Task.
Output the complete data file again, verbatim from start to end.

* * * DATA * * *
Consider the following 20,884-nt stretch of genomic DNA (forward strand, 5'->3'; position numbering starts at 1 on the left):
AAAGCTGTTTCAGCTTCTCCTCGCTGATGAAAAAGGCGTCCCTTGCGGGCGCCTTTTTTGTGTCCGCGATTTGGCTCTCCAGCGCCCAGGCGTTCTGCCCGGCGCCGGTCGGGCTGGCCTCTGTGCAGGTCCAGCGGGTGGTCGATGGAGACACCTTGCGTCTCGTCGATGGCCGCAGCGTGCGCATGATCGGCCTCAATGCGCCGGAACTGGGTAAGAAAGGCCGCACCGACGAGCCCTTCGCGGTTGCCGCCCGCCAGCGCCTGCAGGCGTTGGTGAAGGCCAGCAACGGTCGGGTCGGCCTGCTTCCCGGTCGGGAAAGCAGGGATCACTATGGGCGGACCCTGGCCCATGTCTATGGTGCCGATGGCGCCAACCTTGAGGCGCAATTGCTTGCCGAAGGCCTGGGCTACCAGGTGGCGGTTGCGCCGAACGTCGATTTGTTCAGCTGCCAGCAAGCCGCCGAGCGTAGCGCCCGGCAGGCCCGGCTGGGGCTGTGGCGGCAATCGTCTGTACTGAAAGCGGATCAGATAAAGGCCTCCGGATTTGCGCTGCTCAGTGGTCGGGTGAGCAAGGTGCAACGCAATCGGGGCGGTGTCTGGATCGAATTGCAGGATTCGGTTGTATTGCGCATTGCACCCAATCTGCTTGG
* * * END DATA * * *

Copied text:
Consider the following 20,884-nt stretch of genomic DNA (forward strand, 5'->3'; position numbering starts at 1 on the left):
AAAGCTGTTTCAGCTTCTCCTCGCTGATGAAAAAGGCGTCCCTTGCGGGCGCCTTTTTTGTGTCCGCGATTTGGCTCTCCAGCGCCCAGGCGTTCTGCCCGGCGCCGGTCGGGCTGGCCTCTGTGCAGGTCCAGCGGGTGGTCGATGGAGACACCTTGCGTCTCGTCGATGGCCGCAGCGTGCGCATGATCGGCCTCAATGCGCCGGAACTGGGTAAGAAAGGCCGCACCGACGAGCCCTTCGCGGTTGCCGCCCGCCAGCGCCTGCAGGCGTTGGTGAAGGCCAGCAACGGTCGGGTCGGCCTGCTTCCCGGTCGGGAAAGCAGGGATCACTATGGGCGGACCCTGGCCCATGTCTATGGTGCCGATGGCGCCAACCTTGAGGCGCAATTGCTTGCCGAAGGCCTGGGCTACCAGGTGGCGGTTGCGCCGAACGTCGATTTGTTCAGCTGCCAGCAAGCCGCCGAGCGTAGCGCCCGGCAGGCCCGGCTGGGGCTGTGGCGGCAATCGTCTGTACTGAAAGCGGATCAGATAAAGGCCTCCGGATTTGCGCTGCTCAGTGGTCGGGTGAGCAAGGTGCAACGCAATCGGGGCGGTGTCTGGATCGAATTGCAGGATTCGGTTGTATTGCGCATTGCACCCAATCTGCTTGG